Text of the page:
On either side of the paths were rose-filled borders, under-planted with self-seeding plants, including forget-me-knots; white honesty; poppies; foxgloves; violets; hellebores; blood lilies; and tall bearded iris, with climbers espaliered on tall fences at the back. Here is a photo of that beautiful romantic Bourbon rose: Souvenir de la Malmaison.BlogDuncanReszd20%IMG_9465Beyond the display garden were extensive nursery beds in open paddocks. Walter sold over 100 000 roses each year. He used Dr. Huey 1915, a vigorous thornless rose which grows easily from cuttings, as his understock and flew his budder out from England every year. Walter ran his nursery from 1976 to 2000.

After he left Hughes Park, the homestead was empty for 10 years, before being renovated by his nephew, Andrew Duncan, and his wife Alice. They opened the two-bedroom 1845 cottage as a bed-and-breakfast in April 2009.

I fell in love with the next rose below – a Hybrid Tea and Alister Clark rose, Cicely Lascelles 1932, a rose which was new to me, but has a future place in my garden!BlogDuncanReszd20%IMG_9667BlogAlisterClarkReszd20%IMG_9468BlogAlisterClarkReszd20%IMG_9669The Heritage Garden                   136 km North of Adelaide (1.75 hours drive)

LOT 100 Gillentown Rd or 12 McCord Lane

Sevenhill SA 5453

Postal address: PO Box 478 Clare 5453

Phone: (08) 88434022; or Kay’s mobile phone: 0418837430

http://theheritagegarden.com.au/

https://www.facebook.com/theheritagegarden/

Image (567)BlogDuncanReszd20%IMG_9506When Walter and Kay bought the 9 ha property back in 1999, it was just a bare paddock with a rundown 140 year old cottage, originally owned by Agnes, Polly and Jack McCord, who had an orchard and a reputation for growing the best chrysanthemums in the Clare Valley.

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When his childhood home in Greenhill Rd., Eastwood, was to be demolished in the late 1990s, Walter salvaged all the materials, including 1 1/8 inch Baltic pine floorboards, bricks and blue stone, cast iron, windows and doors, transporting it all and storing it in old sheds on his new property.BlogDuncanReszd20%IMG_9642BlogDuncanReszd20%IMG_9489 He designed a house, similar in style to the old place, but adapted to modern style living with a large open-plan kitchen and family room at the back of the house.BlogDuncanReszd20%IMG_9623 The decorative cast-iron verandah railings are swagged in Mme Grégoire Staechlin 1927 (also known as Spanish Beauty) and the stone walls are covered in ivy, connecting the house with the garden.BlogDuncanReszd20%IMG_9498BlogDuncanReszd20%IMG_9631 Other walls are covered with a Chinese Wisteria Wisteria sinensis, Mme Alfred Carrière 1875 and Lamarque 1830 , under-planted with erigeron, forget-me-knots and aquilegia, and Bonica 1982 and the Edna Walling Rose 1940.BlogDuncanReszd20%IMG_9739BlogDuncanReszd20%IMG_9494Once they had built the house, they turned their attention to the old sandstone cottage, converting it to bed-and-breakfast accommodation by 2002.BlogDuncanReszd20%IMG_9518 It has two living areas, a wood fire and a cosy bedroom.BlogDuncanReszd20%IMG_9790BlogDuncanReszd20%IMG_9792 Kay is a keen quilter, so her beautiful quilts can be seen in every room.BlogDuncanReszd20%IMG_9793BlogDuncanReszd20%IMG_9795BlogDuncanReszd20%IMG_9799 We stayed three nights for the price of two, a very generous offer, especially given the provision of a full breakfast, a complimentary bottle of Clare Valley wine, and port and European chocolates, as well as wonderful vases of fresh roses from the garden!BlogDuncanReszd20%IMG_9683BlogDuncanReszd20%IMG_9517 Breakfasts was eaten out on the front patio near the old chimney ruin, covered with R. brunonii.BlogDuncanReszd20%IMG_9682BlogDuncanReszd20%IMG_9522BlogDuncanReszd20%IMG_9523 The cottage walls are covered with Noisette roses Céline Forestier 1842 (1st photo) and Crépuscule 1904 (2nd and 3rd photo).BlogNoisettesReszd20%IMG_9520BlogDuncanReszd20%IMG_9521BlogDuncanReszd20%IMG_9513 The fence is covered with a huge yellow Banksia Rose, which blocks the southern wind  and there are two arches of Phyllis Bide 1923 at the entrance to the cottage on McCord Lane.BlogDuncanReszd20%IMG_9542BlogDuncanReszd20%IMG_9508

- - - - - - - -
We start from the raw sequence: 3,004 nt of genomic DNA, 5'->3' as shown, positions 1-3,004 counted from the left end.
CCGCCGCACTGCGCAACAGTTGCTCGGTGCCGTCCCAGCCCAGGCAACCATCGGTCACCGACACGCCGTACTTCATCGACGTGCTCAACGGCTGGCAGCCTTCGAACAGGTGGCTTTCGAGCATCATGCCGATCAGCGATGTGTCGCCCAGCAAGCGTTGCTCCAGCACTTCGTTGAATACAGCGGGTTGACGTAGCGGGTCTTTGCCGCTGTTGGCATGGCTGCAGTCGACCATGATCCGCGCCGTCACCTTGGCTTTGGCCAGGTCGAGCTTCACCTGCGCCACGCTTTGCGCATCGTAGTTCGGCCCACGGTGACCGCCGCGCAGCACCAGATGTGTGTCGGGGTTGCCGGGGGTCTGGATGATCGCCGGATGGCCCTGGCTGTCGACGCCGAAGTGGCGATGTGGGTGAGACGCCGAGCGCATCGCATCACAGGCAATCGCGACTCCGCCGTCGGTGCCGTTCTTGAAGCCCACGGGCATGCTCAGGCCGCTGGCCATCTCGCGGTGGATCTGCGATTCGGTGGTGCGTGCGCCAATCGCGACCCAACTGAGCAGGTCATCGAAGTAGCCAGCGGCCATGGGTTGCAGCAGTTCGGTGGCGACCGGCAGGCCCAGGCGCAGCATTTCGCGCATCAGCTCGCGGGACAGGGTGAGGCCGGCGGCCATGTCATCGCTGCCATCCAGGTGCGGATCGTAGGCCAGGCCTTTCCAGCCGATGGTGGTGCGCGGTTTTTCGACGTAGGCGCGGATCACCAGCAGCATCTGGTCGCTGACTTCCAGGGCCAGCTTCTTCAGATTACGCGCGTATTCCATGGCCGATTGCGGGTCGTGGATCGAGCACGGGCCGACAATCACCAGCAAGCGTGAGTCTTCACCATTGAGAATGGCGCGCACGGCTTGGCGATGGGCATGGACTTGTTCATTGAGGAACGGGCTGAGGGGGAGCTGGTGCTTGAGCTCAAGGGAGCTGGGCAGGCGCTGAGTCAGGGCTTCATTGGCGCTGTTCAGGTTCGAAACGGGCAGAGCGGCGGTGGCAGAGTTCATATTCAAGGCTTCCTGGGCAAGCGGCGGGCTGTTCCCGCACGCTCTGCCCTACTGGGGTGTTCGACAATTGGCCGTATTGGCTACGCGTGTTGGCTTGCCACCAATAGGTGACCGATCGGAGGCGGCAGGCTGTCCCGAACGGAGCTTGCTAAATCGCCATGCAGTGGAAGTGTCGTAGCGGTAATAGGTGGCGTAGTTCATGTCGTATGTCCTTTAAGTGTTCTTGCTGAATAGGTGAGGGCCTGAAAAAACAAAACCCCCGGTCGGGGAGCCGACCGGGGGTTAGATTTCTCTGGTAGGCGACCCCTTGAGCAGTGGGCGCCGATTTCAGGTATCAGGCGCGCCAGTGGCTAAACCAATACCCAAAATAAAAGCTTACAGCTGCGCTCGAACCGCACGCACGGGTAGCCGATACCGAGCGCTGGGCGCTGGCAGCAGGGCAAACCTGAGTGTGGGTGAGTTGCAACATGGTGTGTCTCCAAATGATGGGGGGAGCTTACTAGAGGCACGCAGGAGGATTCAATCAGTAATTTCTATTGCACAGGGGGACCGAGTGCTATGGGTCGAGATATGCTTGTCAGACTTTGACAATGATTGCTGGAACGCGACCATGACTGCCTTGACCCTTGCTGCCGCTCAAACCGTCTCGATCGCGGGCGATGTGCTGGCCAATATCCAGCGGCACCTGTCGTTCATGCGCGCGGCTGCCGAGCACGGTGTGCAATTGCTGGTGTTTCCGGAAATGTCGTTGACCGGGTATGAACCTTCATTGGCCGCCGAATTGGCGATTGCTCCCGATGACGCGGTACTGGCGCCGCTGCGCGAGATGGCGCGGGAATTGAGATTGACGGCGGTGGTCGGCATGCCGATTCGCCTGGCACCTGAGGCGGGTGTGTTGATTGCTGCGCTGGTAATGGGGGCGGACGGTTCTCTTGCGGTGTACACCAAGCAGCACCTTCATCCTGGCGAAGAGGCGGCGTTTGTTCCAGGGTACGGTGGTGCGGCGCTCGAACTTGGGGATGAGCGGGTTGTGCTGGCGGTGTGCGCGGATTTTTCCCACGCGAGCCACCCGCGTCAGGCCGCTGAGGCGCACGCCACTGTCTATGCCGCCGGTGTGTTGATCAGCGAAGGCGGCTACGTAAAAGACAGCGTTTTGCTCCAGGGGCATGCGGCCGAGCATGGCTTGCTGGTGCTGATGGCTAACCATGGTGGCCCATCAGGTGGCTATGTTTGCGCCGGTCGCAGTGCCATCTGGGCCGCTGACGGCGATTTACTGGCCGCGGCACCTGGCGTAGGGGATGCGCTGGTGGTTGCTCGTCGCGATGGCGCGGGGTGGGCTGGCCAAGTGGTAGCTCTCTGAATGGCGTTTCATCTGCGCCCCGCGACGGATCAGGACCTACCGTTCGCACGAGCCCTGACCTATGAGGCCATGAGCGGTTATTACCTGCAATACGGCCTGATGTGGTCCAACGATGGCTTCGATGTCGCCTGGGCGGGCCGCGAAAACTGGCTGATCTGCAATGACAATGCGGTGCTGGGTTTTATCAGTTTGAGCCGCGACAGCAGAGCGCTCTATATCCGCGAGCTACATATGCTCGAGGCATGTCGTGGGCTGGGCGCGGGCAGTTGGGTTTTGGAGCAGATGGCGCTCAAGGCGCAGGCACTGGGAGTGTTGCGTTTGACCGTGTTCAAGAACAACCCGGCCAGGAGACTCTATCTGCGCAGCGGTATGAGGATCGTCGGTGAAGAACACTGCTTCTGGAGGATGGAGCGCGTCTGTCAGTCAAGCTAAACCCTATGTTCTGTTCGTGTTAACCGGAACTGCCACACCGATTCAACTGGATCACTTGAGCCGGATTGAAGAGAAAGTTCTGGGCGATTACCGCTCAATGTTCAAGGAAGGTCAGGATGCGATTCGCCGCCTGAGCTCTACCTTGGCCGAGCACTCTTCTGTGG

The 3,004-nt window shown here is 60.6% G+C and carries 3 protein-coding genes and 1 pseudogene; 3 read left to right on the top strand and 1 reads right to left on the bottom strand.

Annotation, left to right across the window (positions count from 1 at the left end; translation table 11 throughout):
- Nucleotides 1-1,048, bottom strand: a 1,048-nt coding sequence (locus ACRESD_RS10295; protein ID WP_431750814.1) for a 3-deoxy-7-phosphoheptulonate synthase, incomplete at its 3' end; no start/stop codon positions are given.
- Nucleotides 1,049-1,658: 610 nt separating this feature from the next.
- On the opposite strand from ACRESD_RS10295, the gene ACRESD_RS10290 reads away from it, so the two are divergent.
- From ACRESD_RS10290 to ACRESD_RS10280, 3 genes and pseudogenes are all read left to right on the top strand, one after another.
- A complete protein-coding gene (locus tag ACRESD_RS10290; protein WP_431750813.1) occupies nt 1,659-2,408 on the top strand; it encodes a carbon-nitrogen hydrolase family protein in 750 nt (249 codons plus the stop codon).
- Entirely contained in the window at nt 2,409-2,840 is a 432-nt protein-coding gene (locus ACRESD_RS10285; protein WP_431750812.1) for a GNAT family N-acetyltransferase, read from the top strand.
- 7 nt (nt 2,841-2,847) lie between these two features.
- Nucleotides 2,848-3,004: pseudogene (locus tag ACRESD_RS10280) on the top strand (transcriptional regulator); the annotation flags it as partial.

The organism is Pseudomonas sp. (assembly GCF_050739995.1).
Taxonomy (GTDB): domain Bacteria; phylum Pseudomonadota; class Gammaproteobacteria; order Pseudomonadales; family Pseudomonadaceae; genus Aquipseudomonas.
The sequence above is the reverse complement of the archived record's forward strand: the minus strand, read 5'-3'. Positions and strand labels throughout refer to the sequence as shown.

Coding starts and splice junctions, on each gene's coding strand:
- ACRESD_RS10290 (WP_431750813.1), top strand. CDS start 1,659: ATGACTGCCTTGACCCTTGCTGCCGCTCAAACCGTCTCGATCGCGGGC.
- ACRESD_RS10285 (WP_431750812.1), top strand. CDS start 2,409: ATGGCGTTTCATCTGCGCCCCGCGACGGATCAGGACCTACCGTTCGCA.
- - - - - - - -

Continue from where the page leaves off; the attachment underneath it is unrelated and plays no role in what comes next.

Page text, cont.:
They also built a romantic summerhouse for use by guests, with three full-length recycled French doors opening out onto shady green lawns,BlogDuncanReszd20%IMG_9515BlogDuncanReszd20%IMG_9559BlogDuncanReszd20%IMG_9687 and colourful garden beds, full of roses, perennials and annuals: the garden to the left of the garden entrance from McCords Lane with its rugosas; BlogDuncanReszd20%IMG_9781BlogDuncanReszd20%IMG_9500The garden to the right with its golden Kordes Shrub Rose, Maigold 1953;

BlogDuncanReszd20%IMG_9503BlogDuncanReszd20%IMG_9505And the riot of colour in the garden bed at the back of the main house.BlogDuncanReszd20%IMG_9740Walter and Kay designed a 2 ha (6 acres) English-style garden with a backdrop of the Australian bush.BlogDuncanReszd20%IMG_9462BlogDuncanReszd20%IMG_9780 In 2012, Catherine O’Neill painted a watercolour plan of the garden, showing the main sections of the garden.BlogDuncanReszd50%Image (568) Walter and Kay used the existing trees as a starting point: a 70 to 80 year old walnut tree; and gnarled old plum and fig trees.BlogDuncanReszd20%IMG_9782 They planted a quick-growing row of poplars, which are now 40 feet high and provide shelter from the north, as well as birches and prunus.BlogDuncanReszd20%IMG_9680 At the side of the property, they planted a quince orchard (Smyrna Quinces) with 200 trees, the fruit used by Maggie Beer for her famous quince paste. I loved the statue at the end of the quince orchard.BlogDuncanReszd20%IMG_9639